This paper is part of the e-conference on « Data protection Issues and Covid-19: Comparative Perspectives » which consist in a daily publication at 12 p.m. (GMT+1) except on Sundays until the Summer break. A new session will start again at the beginning of the academic year 2020-21. Please subscribe to blogdroiteuropeen, so you don’t miss a publication. This e-conference was organised by Dr. Yseult Marique, Senior Lecturer at the University of Essex and FÖV Speyer and Dr. Olivia Tambou, Associate Professor at the University of Paris-Dauphine, External Scientific Fellow at the Max Planck Institute of Luxembourg, and Founder- Editor of Blogdroiteuropeen. If you are interested to contribute for our September session feel free to contact us at email@example.com
Greece has been a Covid-19 success story, so far. With early and strict confinement imposed by the government and a spectacular level of compliance by the people, Greece has been one of the least hit countries in the world. With 180 deaths and less than 3,000 confirmed cases of affected people, or a rate of 238 per million inhabitants (compared to 6,139 in Spain, 5,075 in Belgium, 3,878 in Italy, 3,294 in Portugal and 2,323 in France, see here), Greece has been a success story from a healthcare point of view. It is likely to be the worst hit EU country in terms of the economic downturn of the pandemic, but this is another story. Τhe main reasons for the success in the field of healthcare are:
- the strength of the images coming from neighboring Italy,
- the fact that trans-generational families are very common in Greece and the young generation felt compelled to protect the elderly, and
- the fact that the Government was fast in adopting measures, and in putting in place convincing information and communication strategies.
Even after the progressive waving of the lockdown and the opening of the borders, the number of new infections has remained extremely low, between zero and fifteen cases a day.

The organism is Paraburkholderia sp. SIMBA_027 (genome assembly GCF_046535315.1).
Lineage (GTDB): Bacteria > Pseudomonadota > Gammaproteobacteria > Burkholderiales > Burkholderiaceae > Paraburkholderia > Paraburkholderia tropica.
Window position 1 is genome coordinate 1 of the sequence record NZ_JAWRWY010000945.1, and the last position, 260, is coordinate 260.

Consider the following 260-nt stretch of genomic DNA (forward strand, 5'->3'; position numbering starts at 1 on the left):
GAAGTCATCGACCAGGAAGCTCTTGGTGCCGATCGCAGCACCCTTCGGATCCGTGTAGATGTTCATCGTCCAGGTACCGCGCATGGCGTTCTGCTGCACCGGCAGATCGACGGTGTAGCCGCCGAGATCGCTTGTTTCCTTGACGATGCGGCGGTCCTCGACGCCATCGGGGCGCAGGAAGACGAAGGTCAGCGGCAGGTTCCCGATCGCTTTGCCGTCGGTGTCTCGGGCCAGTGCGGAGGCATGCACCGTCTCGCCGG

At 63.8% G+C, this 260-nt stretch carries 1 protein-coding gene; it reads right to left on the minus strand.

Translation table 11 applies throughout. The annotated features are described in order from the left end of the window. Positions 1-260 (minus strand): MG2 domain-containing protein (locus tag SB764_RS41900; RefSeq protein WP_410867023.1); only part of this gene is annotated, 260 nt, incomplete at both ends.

Tracking app not on the agenda
In view of the above, the use of a tracking app is not ostensibly on the agenda. The issue has not been officially mentioned by any Minister or other Government member, nor has it been brought before the Greek Parliament, not even in the form of a parliamentary question (By contrast see the two parliamentary questions brought before the European Parliament). The scarce publications in Greek language concerning tracking apps and software are of a journalistic/academic nature and are confined to explaining the ways in which the different systems (the decentralized one jointly developed by Android and Apple and the centralized ones put in place by different States, such as France, Germany and the UK) work or, indeed, do not work. There is no study and/or article and/or any other publication, official or not, discussing the eventuality of developing or applying a tracking software in Greece. Therefore, there is no public debate on this issue.
It is worth noting that during the lockdown, the Ministry for Digital Governance had put in place a mobile app, whereby any citizen wishing to go out for one of the foreseen reasons (e.g. assistance to family member, shopping, dog-walking etc) had to send an SMS to a central server and the server automatically confirmed and time-stamped the message. The system, however, was not based on geo-tracking and the server was neither transmitting nor keeping the messages sent to it. While this is the closest that the Greek legal order has come to the use of a tracking system so far, this was not really one, and, therefore, it did not raise any issues or criticism in relation to data protection. Therefore, so far, the only contexts in which data protection has been discussed are:
- a) the physical (as opposed to digital) tracking of individual patients affected by Covid-19, occasionally leading to the discovery of extra-marital affairs, thus feeding lifestyle magazines and divorce filings,